Two Days in Dublin

A Mediterranean Cruise and Four Days in Ireland

Introduction
Planning
US Airways Business Class (Envoy) Philadelphia to Venice
Two Magical Days in Venice
Boscolo Venezia Hotel in Venice
Holland America Line’s Nieuw Amsterdam:  Introduction, Itinerary, and the Pinnacle Suite
Holland America Line’s Nieuw Amsterdam:  Katakolon and Athens
Holland America Line’s Nieuw Amsterdam:  Istanbul, Mitilini, and Kusadasi
Holland America Line’s Nieuw Amsterdam:  Santorini and Argostoli
Holland America Line’s Nieuw Amsterdam:  Sailing into Venice
Holland America Line’s Nieuw Amsterdam:  Cruise Review
Ryanair Economy Class Venice-Treviso to Dublin
Two Days in Dublin
The Aran Islands and Galway, Ireland
Driving the West Coast of County Clare, the Cliffs of Moher, and Bunratty Meadows B&B
Aer Lingus 757 Business Class Shannon to Boston


May 14

We arrived into Terminal 1 at Dublin International Airport’s and proceeded through immigration easily in about five minutes. While my girlfriend sipped on a coffee, I purchased a €25 SIM card for my phone since we would be in Ireland for four days. For €25, I received unlimited data, and  €50 worth of international calls and txts. For the data alone, I feel this is a steal.  Since we would be renting a car, I really wanted unlimited data since I’d be living in Google Maps to direct me as to where to go. If I were to have purchased the International Plan through Verizon, it would have cost me $29 for only 100MB of data. Given my normal consumption, Id be through that after a day or two. We then took a cab into Central Dublin where our hotel awaited.

We stayed at The Morrison Hotel. A newly refurbished Double-tree Property, The Morrison is decorated with a rather modern look, and it’s certainly a very sharp property. My favorite thing about the property is it’s fantastic location on the River Liffey across the pedestrian bridge from the heart of Temple Bar.   Upon check-in, I was granted an upgrade to a Junior Suite that I requested several weeks before for €25. The upgrade to the Junior Suite gave us a ton of extra room. The bed was super comfortable, and the whole room was decorated in a contemporary look with clean edges and pink neon back-lighting.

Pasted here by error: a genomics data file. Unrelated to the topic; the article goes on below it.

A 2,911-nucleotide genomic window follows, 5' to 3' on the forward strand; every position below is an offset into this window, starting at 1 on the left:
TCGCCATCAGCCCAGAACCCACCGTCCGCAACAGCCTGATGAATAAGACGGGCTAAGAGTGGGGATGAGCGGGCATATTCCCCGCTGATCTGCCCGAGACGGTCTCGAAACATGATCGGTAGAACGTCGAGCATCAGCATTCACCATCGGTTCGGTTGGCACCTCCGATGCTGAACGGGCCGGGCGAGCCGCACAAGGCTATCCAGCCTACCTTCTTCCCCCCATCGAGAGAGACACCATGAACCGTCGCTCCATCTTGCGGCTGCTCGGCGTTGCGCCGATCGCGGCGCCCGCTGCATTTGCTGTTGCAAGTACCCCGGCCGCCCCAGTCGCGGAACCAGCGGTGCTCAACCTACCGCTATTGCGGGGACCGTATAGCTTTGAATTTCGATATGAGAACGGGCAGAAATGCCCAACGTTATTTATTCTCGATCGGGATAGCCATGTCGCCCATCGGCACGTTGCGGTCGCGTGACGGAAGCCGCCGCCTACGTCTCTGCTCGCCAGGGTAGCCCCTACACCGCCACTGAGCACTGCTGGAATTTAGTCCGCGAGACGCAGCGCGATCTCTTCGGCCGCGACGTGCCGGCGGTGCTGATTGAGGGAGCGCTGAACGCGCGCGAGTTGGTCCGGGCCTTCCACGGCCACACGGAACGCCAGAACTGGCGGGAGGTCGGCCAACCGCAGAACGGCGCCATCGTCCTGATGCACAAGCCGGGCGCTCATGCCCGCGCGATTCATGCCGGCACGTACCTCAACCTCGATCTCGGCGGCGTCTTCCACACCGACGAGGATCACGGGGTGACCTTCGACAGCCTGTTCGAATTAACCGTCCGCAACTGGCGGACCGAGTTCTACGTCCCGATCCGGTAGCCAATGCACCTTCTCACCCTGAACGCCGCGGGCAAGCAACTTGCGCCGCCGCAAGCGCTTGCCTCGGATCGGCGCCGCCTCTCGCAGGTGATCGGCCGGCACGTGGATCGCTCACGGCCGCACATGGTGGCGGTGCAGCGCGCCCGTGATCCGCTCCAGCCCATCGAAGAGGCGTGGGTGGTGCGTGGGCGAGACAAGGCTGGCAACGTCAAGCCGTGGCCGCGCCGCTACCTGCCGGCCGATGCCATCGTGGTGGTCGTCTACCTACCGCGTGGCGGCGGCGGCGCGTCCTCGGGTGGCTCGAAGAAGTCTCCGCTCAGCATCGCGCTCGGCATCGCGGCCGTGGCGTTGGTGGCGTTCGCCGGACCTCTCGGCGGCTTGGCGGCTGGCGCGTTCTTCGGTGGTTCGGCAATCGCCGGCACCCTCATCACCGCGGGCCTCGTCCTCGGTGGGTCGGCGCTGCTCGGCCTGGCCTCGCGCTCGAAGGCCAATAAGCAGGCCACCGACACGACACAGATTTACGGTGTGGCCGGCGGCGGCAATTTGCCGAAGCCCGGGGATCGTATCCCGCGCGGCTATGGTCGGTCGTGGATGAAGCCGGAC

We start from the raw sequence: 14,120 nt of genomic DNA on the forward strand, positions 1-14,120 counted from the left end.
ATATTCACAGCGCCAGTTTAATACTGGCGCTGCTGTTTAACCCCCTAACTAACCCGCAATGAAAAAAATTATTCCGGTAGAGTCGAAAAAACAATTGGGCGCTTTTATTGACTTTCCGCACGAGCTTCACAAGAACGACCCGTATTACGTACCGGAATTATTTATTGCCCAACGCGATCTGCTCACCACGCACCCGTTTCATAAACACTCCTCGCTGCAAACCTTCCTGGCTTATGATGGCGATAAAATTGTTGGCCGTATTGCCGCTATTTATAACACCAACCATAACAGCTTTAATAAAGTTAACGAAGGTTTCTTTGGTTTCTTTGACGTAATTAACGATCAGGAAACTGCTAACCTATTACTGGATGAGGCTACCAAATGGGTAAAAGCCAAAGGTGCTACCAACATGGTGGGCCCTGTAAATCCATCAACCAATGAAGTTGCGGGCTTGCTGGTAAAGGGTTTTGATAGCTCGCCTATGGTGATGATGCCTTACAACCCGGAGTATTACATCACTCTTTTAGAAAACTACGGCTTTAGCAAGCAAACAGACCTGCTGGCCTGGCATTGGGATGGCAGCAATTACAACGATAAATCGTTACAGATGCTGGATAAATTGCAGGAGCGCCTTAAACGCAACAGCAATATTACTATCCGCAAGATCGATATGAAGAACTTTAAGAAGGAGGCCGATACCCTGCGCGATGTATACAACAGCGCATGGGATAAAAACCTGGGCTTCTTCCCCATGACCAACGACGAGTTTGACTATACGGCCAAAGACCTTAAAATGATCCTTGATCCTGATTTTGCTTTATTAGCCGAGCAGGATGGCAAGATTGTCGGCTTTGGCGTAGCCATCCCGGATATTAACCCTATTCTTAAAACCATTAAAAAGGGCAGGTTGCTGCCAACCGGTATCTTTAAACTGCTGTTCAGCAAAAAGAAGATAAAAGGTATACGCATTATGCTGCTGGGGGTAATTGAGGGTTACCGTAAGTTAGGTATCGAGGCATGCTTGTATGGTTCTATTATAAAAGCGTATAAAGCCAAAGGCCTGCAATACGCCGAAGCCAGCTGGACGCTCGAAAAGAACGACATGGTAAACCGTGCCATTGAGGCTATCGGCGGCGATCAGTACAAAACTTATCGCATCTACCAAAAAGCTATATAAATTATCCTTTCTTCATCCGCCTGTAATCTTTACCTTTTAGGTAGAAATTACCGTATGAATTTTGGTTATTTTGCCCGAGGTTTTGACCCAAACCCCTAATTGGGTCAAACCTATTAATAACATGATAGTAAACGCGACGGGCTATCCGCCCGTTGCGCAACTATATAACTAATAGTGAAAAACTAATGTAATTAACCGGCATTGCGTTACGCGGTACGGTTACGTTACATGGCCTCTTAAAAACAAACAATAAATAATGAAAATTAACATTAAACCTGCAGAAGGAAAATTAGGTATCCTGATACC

After settling in and getting refreshed, we headed to check out the The Guinness Storehouse at St. James’ Gate Brewery. I visited the Guinness Storehouse two years ago, but we really sped through the tour since we were extra thirsty that day. This time, the two of us really took our time to enjoy the entire self-guided tour through the Guinness Storehouse, and we really enjoyed ourselves. Highlights of the tour included taste testing and the Guinness Academy, where we learned how to properly pour a pint of Guinness. We were also impressed by the rich history and the pride that the Irish people have in the beer. At the end of the tour, we brought the pint we poured at the academy up to the panoramic “GRAVITY Bar” atop the storehouse and enjoyed it with a panoramic view of Dublin.  This is one of the better brewery tours out there – certainly in line with the Heineken Experience in Amsterdam – and we felt it was well worth the €16 entrance fee.

After a pint at the Guinness Storehouse, we wanted to make our way back to the Temple Bar area for dinner, but on the way we stopped into the The Brazen Head, Ireland’s oldest pub. Dating back to 1198, the The Brazen Head is a must see when you’re in Dublin, and I enjoyed another delicious pint of Guinness there.